§ Major BIRCHALL
asked the Secretary of State for Dominion Affairs whether he is aware of the long delays, extending to five and six months, which occur after migrants have been accepted by the Australian authorities and before passages can be secured for them, and can he take any steps to remedy this serious drawback to migration?
I am aware that delays have recently occurred in arranging passages to Australia for accepted migrants, but. I understand that these are entirely due to the disorganisation in the steamship service caused by the shipping trouble in Australia last year.
asked what is the nature of the representation of the Dominions on the Overseas Settlement Committee; whether all are represented arid what actual experience of life and conditions in the Dominions each representative possesses?
asked whether anybody analogous to the Overseas Settlement Committee exists in any of the Dominions; and, if not, whether such bodies could be formed?
§ Mr. AMERY
No bodies similar to the Oversea Settlement Committee at present exist in any of the Dominions, but the Government of the Commonwealth of Australia has recently announced its intention to appoint a Commonwealth Migration Commission which it is understood will be thoroughly representative in character to advise on matters relating to migration. His Majesty's Government cordially welcomes the appointment of this Commission, but the establishment of similar bodies in other Dominions is, of course, a matter for the oversea Governments concerned.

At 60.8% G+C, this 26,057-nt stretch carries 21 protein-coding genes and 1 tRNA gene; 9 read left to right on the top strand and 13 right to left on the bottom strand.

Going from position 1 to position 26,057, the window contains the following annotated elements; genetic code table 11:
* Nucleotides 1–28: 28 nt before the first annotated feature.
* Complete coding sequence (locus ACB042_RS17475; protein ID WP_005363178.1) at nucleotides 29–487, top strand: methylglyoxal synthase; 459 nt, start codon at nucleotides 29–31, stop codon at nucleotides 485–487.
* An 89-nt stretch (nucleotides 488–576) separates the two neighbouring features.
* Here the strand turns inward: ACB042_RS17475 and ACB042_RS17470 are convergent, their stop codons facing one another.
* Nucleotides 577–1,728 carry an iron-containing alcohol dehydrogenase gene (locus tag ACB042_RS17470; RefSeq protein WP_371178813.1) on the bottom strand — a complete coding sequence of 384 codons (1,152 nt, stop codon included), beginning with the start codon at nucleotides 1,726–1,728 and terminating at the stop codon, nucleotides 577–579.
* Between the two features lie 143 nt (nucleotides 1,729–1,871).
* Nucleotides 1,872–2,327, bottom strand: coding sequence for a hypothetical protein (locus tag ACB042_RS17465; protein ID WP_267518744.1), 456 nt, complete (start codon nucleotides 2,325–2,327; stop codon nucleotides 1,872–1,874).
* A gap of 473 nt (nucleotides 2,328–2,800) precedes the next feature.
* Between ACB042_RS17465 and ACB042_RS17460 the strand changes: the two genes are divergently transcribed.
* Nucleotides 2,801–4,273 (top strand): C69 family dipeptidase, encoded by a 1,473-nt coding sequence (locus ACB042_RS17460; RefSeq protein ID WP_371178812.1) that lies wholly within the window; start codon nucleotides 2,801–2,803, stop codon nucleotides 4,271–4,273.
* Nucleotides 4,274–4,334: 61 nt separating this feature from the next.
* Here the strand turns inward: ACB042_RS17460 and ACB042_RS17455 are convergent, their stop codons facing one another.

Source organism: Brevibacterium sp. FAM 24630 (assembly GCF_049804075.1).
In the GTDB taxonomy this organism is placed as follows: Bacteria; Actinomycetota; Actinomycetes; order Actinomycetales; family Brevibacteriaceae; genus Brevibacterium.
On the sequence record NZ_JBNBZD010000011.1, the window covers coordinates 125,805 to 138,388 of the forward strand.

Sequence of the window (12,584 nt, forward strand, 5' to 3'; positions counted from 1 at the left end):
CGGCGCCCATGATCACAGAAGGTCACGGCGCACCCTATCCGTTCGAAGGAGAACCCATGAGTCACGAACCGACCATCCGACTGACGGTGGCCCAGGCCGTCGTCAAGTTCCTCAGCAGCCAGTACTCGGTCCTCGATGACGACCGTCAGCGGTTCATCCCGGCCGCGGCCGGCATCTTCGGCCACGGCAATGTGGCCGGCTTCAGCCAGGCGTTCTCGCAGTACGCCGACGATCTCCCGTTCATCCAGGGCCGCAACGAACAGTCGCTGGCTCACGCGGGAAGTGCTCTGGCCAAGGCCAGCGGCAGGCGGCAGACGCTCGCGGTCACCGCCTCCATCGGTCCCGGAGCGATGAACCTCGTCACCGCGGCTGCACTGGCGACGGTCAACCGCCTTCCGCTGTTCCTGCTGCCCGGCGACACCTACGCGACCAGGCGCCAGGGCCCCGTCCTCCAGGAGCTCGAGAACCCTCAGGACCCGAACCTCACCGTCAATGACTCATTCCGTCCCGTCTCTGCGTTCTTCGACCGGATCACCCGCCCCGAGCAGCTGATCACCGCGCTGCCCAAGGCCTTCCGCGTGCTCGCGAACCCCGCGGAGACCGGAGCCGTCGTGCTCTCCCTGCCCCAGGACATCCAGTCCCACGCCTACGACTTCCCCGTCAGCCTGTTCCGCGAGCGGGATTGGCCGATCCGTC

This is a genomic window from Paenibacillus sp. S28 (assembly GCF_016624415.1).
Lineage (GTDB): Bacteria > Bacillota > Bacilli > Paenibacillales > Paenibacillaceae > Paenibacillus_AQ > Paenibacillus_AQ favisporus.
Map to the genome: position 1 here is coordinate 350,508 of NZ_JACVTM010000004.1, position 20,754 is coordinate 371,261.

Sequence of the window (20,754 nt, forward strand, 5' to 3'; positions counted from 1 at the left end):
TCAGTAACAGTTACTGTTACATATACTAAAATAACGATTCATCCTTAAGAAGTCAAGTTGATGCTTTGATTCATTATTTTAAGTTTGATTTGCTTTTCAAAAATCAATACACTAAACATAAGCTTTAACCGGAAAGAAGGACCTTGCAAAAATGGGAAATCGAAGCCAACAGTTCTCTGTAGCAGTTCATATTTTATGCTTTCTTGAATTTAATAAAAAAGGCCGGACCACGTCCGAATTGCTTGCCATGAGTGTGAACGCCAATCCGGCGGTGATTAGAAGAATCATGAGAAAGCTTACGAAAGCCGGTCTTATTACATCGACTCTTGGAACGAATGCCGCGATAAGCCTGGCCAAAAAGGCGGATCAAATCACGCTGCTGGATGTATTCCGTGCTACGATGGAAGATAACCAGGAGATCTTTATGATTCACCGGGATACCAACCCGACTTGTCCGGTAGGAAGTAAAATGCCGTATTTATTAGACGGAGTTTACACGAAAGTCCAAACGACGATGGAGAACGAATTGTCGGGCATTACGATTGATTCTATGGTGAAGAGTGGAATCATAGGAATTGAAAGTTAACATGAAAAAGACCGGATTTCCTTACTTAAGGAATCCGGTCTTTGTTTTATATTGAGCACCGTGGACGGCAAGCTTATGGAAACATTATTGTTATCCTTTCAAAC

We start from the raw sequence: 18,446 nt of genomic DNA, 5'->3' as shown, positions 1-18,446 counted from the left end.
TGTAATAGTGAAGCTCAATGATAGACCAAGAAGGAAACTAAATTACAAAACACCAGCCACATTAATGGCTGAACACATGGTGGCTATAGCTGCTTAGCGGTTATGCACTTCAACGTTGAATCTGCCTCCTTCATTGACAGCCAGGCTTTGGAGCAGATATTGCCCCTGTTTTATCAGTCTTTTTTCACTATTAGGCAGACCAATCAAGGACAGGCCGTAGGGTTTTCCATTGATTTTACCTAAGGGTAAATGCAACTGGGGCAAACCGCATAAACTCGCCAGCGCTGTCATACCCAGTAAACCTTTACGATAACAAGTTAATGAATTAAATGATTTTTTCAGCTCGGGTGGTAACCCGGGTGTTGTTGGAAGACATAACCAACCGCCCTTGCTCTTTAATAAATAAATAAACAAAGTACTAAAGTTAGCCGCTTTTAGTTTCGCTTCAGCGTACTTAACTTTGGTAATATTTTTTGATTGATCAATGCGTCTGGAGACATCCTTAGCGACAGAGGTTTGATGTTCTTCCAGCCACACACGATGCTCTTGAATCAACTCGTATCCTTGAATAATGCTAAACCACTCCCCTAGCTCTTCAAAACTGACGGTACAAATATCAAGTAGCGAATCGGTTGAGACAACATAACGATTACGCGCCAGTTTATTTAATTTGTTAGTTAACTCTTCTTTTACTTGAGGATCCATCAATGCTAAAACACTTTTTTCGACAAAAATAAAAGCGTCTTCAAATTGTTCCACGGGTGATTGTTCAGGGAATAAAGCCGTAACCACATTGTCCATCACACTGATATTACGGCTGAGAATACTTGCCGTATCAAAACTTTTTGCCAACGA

§ Sir J. PENNEFATHER
asked how many training centres for British 1681W migrants there are in each of the Dominions, where they are situate, and the numbers in training in each; and whether the accommodation in each case is sufficient to prevent congestion?
§ Mr. AMERY
Generally speaking, the view held in the Dominions is that the establishment of special training centres overseas for British migrants is unnecessary, and that the migrant can best obtain the necessary experience by working for wages, under a private employer. The only actual training centres at present in operation overseas are for a limited number of boys. Arrangements are, however, made in connection with all land settlement schemes for the supervision of the settler in the initial stages of settlement by experienced officers of the oversea Government concerned, and there are also numerous agricultural schools and colleges and experimental farms in the Dominions where settlers, both men and women, who so desire can take short courses at a moderate charge in the various branches of agriculture and domestic science.
§ Major BIRCHALL
asked the Secretary of State for Dominion Affairs whether he will devise better methods for supplying full and reliable information to potential Dominion settlers?